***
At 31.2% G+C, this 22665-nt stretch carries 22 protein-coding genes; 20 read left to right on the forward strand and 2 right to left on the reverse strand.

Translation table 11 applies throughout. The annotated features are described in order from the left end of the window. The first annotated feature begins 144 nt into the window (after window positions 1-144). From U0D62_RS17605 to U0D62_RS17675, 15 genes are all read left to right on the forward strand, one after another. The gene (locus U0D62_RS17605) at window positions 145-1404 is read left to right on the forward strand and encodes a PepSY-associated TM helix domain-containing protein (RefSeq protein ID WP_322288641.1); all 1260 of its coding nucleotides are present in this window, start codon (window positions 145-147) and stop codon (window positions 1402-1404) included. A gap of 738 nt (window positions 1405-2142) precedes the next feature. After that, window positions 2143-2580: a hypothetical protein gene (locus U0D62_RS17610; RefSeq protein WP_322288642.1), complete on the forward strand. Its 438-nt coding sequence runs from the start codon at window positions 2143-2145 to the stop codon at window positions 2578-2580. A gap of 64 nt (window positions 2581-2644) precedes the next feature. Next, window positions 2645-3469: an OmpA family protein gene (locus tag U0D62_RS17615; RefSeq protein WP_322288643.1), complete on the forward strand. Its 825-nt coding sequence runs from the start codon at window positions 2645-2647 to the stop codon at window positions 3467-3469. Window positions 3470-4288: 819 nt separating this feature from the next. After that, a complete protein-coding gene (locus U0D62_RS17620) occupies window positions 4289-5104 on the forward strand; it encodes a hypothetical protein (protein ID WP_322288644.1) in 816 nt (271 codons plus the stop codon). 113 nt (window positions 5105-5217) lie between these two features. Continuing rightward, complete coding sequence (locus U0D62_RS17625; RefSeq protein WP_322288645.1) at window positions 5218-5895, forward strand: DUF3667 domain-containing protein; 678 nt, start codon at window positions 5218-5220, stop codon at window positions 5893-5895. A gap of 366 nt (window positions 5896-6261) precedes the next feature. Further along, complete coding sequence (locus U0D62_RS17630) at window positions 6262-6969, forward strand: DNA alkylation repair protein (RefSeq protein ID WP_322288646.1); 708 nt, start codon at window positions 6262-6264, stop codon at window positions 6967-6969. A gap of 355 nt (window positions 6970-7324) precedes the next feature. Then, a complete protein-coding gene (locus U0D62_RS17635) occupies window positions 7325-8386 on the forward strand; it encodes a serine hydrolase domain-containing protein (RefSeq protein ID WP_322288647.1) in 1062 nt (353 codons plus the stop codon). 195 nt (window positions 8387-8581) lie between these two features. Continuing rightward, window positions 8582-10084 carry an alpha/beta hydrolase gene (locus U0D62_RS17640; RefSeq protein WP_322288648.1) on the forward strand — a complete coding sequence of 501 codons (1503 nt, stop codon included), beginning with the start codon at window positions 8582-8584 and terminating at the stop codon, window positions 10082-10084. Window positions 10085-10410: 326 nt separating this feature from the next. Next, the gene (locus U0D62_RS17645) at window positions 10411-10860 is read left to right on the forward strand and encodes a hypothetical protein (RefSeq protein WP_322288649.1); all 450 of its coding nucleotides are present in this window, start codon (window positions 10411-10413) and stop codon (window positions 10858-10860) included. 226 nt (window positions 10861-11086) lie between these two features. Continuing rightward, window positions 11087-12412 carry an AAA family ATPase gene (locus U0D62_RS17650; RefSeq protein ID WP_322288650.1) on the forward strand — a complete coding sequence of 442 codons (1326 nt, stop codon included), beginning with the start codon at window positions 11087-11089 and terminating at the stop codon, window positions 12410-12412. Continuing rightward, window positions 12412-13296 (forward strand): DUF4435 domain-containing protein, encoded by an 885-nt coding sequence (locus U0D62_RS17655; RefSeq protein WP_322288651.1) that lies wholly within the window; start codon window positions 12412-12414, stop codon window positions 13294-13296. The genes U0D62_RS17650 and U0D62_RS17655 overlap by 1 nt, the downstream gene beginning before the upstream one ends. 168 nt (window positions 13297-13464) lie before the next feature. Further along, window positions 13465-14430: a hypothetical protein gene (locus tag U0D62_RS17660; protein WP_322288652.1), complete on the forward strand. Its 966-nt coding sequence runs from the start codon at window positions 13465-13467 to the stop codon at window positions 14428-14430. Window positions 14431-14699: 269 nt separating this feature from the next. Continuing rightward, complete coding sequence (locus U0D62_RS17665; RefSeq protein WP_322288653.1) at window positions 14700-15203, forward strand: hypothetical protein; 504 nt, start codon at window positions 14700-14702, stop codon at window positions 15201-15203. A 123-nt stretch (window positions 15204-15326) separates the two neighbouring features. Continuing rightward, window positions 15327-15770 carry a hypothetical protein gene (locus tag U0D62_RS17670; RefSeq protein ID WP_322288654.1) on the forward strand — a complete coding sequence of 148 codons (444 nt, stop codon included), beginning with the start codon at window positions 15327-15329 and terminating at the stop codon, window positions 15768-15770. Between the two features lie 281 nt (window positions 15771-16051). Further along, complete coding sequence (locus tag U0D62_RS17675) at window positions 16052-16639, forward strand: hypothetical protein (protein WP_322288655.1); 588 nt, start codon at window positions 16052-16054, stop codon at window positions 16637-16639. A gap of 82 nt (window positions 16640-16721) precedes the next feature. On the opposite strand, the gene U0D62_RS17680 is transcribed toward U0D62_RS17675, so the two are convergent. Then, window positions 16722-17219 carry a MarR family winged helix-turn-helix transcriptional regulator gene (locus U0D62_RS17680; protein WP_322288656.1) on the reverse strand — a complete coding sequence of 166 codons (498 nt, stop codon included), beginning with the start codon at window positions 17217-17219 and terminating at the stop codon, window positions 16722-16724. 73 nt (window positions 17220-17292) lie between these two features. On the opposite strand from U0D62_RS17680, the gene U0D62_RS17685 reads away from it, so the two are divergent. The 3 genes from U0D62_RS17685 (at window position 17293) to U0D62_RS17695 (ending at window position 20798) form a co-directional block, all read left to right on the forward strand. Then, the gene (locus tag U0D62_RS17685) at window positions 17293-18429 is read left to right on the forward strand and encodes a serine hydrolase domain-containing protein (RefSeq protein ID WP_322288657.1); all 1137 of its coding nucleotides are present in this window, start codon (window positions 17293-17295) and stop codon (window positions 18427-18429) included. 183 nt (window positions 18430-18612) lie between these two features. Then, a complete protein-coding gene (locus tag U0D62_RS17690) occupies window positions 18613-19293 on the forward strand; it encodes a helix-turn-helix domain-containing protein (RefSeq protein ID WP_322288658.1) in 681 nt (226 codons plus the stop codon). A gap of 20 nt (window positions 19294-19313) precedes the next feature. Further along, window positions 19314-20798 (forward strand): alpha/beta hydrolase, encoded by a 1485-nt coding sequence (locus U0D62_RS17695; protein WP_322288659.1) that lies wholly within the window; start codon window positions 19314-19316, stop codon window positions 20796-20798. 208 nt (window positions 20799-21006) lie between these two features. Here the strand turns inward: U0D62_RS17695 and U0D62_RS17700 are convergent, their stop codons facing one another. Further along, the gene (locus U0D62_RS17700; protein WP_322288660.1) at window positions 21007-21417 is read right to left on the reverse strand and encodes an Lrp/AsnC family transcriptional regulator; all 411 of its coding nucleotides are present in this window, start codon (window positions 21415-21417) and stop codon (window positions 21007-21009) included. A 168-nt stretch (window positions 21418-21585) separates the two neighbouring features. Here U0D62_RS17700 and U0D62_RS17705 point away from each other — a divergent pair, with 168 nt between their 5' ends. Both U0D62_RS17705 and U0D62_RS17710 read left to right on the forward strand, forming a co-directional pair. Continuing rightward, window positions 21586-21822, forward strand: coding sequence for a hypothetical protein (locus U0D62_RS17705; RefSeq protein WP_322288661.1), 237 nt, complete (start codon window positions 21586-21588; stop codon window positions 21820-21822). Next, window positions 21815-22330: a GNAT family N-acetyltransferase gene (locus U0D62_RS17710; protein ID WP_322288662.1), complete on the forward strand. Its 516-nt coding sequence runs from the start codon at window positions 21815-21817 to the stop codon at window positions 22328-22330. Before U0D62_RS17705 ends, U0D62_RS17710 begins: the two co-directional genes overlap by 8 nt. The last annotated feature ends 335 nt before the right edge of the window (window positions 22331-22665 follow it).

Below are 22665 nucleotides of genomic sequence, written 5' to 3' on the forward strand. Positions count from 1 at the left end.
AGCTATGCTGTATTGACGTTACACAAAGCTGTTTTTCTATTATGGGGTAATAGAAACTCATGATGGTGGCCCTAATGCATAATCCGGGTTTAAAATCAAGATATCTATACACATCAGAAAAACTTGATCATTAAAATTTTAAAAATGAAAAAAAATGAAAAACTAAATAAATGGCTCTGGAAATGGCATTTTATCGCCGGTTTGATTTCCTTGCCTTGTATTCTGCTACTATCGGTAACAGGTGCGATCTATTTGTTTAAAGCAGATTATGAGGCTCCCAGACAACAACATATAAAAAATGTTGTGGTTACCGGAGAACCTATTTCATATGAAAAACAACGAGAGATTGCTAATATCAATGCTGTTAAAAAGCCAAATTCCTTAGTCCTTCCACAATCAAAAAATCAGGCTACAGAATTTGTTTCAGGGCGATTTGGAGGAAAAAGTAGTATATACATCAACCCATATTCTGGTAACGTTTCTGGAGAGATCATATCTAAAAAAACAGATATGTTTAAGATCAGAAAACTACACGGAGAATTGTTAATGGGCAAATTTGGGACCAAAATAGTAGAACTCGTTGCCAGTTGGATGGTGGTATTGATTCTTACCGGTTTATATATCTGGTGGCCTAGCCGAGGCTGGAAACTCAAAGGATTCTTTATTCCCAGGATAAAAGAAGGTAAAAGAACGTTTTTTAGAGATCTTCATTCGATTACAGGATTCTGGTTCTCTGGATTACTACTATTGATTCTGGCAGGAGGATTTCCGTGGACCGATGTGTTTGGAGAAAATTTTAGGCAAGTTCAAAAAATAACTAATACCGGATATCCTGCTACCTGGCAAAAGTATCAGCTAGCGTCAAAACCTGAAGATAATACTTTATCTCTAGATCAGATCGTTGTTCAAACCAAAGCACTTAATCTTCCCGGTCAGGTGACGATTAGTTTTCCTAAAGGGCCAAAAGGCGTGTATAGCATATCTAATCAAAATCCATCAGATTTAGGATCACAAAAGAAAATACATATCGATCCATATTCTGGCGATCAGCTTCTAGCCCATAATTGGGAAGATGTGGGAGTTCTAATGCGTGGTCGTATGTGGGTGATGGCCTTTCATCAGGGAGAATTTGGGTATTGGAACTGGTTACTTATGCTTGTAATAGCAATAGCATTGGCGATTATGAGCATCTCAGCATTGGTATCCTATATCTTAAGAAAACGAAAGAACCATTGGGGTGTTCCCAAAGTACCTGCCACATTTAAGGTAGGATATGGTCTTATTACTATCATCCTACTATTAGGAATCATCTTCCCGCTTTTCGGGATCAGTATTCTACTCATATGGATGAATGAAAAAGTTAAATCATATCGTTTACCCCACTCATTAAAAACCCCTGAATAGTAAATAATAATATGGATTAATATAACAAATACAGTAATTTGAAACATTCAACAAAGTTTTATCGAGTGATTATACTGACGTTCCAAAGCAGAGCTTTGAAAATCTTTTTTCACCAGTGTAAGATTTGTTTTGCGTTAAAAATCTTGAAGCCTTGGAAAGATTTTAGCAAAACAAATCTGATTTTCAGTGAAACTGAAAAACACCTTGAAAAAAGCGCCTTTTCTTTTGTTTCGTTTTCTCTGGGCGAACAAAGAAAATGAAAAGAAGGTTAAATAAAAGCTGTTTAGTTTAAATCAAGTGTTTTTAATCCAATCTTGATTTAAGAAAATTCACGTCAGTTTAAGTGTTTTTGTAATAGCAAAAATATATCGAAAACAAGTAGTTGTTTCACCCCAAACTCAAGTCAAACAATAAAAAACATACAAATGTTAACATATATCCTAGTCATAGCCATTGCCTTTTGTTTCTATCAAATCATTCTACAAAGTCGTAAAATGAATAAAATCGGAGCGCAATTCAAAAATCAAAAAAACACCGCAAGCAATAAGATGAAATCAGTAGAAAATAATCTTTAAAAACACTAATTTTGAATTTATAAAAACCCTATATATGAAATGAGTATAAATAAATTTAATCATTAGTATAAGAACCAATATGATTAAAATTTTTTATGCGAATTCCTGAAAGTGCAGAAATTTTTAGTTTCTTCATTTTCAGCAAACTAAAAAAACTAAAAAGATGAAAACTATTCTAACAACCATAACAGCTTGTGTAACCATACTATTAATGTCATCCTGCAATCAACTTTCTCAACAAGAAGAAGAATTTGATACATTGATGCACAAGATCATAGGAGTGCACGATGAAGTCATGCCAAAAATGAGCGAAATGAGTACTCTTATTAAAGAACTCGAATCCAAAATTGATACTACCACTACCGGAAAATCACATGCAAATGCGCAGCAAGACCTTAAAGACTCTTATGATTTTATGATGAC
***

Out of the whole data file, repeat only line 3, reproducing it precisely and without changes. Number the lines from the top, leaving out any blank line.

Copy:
Below are 22665 nucleotides of genomic sequence, written 5' to 3' on the forward strand. Positions count from 1 at the left end.